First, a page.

The 1986 Budget is popularly known as the Carrot and Stick Budget in which then Finance Minister VP Singh introduced Modified Value Added Tax - MODVAT Credit. The idea of tax credit was born during this budget to lessen the cascading effect of taxes on the end consumer. The 1986 Budget also tightened the noose on tax evaders including industrial magnate Dhirubhai Ambani. The FM had stated, "In excise taxation a vexatious question which has been often encountered is the taxation of inputs and the cascading effect of this on the value of the final product. The Long Term Fiscal Policy had stated that the best solution would be to extend the present system of proforma credit to all exciseable commodities with the exception of a few sectors with special problems like petroleum, tobacco and textiles. This scheme, which has been referred as Modified Value Added Tax (MODVAT) scheme - I shall stress MODVAT, not MADVAT - allows the manufacturer to obtain instant and complete reimbursement of the excise duty paid on the components and raw materials." Also adding, "The Government has launched an intensive drive against smugglers, black marketeers and tax evaders. There cannot, and will not, be a compromise on this score. Those who abuse the nation’s trust must be dealt with firmly and with full force of the law."

6. 1991 Budget by FM Manmohan Singh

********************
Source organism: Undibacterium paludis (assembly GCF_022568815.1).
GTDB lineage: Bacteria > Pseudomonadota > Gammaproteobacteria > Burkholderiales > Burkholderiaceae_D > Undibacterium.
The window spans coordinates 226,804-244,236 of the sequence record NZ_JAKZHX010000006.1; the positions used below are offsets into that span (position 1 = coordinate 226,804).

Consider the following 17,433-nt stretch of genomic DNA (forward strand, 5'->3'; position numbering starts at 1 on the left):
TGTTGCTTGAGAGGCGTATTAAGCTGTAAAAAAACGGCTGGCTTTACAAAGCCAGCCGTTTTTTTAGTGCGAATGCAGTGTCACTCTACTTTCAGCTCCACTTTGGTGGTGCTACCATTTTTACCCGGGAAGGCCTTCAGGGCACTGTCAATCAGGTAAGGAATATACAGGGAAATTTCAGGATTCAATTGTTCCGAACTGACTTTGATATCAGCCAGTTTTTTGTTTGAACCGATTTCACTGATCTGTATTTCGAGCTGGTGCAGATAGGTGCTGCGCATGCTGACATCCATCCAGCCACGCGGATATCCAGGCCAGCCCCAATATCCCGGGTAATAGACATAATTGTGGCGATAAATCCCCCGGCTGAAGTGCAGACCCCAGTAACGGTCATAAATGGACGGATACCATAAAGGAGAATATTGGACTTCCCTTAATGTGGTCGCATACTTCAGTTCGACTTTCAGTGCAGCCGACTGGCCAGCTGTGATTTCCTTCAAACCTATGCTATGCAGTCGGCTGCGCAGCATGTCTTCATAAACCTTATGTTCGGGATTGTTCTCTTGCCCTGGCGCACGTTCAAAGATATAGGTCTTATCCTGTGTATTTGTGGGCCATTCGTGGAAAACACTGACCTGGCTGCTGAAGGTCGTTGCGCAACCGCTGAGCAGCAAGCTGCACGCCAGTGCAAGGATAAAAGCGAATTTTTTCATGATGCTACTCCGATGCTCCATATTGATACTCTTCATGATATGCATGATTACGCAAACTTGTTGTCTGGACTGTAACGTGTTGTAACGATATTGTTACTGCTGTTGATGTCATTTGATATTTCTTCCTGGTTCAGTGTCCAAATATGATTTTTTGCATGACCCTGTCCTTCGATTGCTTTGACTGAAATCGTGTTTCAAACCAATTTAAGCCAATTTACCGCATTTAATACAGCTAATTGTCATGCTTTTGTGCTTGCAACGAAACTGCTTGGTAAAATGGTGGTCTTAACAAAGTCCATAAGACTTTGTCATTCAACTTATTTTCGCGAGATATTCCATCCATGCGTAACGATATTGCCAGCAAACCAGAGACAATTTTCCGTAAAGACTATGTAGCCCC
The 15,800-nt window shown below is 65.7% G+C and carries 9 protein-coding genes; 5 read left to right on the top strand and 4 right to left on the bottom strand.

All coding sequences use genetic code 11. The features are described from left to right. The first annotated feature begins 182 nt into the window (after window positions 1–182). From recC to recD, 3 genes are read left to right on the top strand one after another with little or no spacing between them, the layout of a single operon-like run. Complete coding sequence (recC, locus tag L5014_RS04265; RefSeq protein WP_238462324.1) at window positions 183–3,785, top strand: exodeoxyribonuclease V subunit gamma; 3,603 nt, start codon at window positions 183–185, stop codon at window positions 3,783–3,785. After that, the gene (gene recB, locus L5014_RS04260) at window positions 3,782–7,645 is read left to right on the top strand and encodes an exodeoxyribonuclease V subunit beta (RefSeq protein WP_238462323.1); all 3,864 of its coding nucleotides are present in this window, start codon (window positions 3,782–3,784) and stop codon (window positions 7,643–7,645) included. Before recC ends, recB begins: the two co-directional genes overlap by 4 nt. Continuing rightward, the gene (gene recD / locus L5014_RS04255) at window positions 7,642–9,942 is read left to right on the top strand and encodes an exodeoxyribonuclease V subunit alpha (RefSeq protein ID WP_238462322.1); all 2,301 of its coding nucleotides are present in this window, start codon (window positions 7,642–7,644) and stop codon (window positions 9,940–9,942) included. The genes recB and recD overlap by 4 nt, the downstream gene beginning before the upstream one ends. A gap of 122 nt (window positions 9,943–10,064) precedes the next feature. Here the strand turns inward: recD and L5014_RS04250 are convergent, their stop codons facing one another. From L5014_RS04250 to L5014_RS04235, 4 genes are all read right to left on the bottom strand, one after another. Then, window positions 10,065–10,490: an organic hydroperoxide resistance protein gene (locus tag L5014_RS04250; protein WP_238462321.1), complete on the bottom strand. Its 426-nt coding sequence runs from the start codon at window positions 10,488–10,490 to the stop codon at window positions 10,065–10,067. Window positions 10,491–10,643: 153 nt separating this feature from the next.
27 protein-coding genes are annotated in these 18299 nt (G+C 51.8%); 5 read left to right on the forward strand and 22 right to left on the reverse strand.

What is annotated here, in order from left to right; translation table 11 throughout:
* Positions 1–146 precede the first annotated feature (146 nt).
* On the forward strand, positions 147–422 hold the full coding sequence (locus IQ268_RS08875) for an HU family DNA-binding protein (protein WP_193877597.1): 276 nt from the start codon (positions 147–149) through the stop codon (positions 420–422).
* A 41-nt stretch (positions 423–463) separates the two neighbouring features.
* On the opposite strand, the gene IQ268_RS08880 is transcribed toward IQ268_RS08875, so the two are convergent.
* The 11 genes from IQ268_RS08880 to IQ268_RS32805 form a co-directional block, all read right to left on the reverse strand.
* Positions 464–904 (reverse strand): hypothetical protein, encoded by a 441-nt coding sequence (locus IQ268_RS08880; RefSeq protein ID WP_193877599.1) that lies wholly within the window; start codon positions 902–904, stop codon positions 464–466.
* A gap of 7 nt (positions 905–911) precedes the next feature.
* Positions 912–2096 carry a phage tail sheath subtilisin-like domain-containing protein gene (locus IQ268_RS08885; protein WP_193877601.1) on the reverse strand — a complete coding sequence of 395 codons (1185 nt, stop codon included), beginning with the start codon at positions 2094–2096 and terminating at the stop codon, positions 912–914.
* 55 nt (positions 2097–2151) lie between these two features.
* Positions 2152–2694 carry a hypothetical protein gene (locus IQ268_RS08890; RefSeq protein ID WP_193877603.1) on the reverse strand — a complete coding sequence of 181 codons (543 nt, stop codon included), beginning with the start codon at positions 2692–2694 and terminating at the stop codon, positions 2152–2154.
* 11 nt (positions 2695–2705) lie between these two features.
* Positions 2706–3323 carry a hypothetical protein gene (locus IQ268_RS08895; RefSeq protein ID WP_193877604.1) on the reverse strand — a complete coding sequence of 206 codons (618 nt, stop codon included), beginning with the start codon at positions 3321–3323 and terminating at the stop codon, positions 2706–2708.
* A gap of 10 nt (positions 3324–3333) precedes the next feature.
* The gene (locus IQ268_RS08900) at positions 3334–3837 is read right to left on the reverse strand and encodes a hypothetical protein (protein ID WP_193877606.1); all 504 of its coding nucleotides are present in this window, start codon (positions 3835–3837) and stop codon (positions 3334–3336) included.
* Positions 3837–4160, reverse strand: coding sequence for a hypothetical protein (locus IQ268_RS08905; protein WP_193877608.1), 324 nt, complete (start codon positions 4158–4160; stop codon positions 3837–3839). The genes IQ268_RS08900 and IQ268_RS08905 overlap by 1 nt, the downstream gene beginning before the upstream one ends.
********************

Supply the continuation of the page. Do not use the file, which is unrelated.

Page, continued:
The Epochal Budget as it was called, transformed India's Ex-Im policy. The country was going through a precarious balance of payments. The then Finance Minister Manmohan Singh had stated, "There is no time to lose. Neither the Government nor the economy can live beyond its means year after year. The room for maneuver, to live on borrowed money or time, does not exist anymore. Any further postponement of macro-economic adjustment, long overdue, would mean that the balance of payments situation, now exceedingly difficult, would become unmanageable and inflation, already high, would exceed limits of tolerance. For improving the management of the economy, the starting point, and indeed the centre-piece of our strategy, should be a credible fiscal adjustment and macro-economic stabilisation during the current financial year, to be followed by continued fiscal consolidation thereafter. This process would, inevitably, need at least three years, if not longer, to complete. But there can be no adjustment without pain. The people must be prepared to make necessary sacrifices to preserve our economic independence and restore the health of our economy."